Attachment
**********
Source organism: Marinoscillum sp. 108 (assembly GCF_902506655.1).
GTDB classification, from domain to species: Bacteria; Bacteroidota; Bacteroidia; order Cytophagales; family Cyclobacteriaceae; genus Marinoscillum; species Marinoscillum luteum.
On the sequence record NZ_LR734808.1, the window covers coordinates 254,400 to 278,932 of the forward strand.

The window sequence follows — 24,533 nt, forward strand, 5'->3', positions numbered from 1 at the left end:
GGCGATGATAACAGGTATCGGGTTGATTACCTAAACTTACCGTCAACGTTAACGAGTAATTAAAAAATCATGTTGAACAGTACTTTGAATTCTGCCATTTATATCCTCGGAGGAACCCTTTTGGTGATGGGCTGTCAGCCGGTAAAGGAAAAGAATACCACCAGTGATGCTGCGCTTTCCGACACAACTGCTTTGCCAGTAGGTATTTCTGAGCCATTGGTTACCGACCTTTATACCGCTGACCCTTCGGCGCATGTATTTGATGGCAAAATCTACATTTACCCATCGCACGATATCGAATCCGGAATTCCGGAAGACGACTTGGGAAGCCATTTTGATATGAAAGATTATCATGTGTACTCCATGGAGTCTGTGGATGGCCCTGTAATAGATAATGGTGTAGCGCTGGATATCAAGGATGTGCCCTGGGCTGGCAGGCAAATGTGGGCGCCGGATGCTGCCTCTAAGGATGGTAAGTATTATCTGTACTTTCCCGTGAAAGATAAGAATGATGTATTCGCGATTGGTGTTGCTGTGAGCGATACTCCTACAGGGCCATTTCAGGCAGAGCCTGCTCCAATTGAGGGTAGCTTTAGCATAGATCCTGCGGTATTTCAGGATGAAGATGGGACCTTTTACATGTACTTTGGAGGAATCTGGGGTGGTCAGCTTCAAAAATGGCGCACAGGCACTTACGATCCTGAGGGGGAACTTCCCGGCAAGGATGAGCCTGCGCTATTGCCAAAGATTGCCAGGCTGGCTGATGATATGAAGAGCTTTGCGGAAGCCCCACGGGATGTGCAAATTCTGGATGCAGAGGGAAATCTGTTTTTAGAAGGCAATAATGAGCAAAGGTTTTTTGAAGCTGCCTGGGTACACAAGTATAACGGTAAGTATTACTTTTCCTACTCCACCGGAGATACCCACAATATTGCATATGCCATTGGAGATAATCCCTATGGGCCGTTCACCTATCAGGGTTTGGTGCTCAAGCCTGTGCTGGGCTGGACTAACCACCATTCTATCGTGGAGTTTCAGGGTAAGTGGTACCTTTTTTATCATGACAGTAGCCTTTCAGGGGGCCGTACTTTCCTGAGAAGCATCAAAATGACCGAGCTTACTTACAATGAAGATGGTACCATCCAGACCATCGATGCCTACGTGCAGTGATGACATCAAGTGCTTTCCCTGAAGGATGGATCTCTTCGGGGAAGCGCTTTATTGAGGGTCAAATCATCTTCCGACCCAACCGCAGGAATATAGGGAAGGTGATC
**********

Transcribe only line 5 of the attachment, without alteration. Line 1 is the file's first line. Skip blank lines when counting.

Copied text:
GGCGATGATAACAGGTATCGGGTTGATTACCTAAACTTACCGTCAACGTTAACGAGTAATTAAAAAATCATGTTGAACAGTACTTTGAATTCTGCCATTTATATCCTCGGAGGAACCCTTTTGGTGATGGGCTGTCAGCCGGTAAAGGAAAAGAATACCACCAGTGATGCTGCGCTTTCCGACACAACTGCTTTGCCAGTAGGTATTTCTGAGCCATTGGTTACCGACCTTTATACCGCTGACCCTTCGGCGCATGTATTTGATGGCAAAATCTACATTTACCCATCGCACGATATCGAATCCGGAATTCCGGAAGACGACTTGGGAAGCCATTTTGATATGAAAGATTATCATGTGTACTCCATGGAGTCTGTGGATGGCCCTGTAATAGATAATGGTGTAGCGCTGGATATCAAGGATGTGCCCTGGGCTGGCAGGCAAATGTGGGCGCCGGATGCTGCCTCTAAGGATGGTAAGTATTATCTGTACTTTCCCGTGAAAGATAAGAATGATGTATTCGCGATTGGTGTTGCTGTGAGCGATACTCCTACAGGGCCATTTCAGGCAGAGCCTGCTCCAATTGAGGGTAGCTTTAGCATAGATCCTGCGGTATTTCAGGATGAAGATGGGACCTTTTACATGTACTTTGGAGGAATCTGGGGTGGTCAGCTTCAAAAATGGCGCACAGGCACTTACGATCCTGAGGGGGAACTTCCCGGCAAGGATGAGCCTGCGCTATTGCCAAAGATTGCCAGGCTGGCTGATGATATGAAGAGCTTTGCGGAAGCCCCACGGGATGTGCAAATTCTGGATGCAGAGGGAAATCTGTTTTTAGAAGGCAATAATGAGCAAAGGTTTTTTGAAGCTGCCTGGGTACACAAGTATAACGGTAAGTATTACTTTTCCTACTCCACCGGAGATACCCACAATATTGCATATGCCATTGGAGATAATCCCTATGGGCCGTTCACCTATCAGGGTTTGGTGCTCAAGCCTGTGCTGGGCTGGACTAACCACCATTCTATCGTGGAGTTTCAGGGTAAGTGGTACCTTTTTTATCATGACAGTAGCCTTTCAGGGGGCCGTACTTTCCTGAGAAGCATCAAAATGACCGAGCTTACTTACAATGAAGATGGTACCATCCAGACCATCGATGCCTACGTGCAGTGATGACATCAAGTGCTTTCCCTGAAGGATGGATCTCTTCGGGGAAGCGCTTTATTGAGGGTCAAATCATCTTCCGACCCAACCGCAGGAATATAGGGAAGGTGATC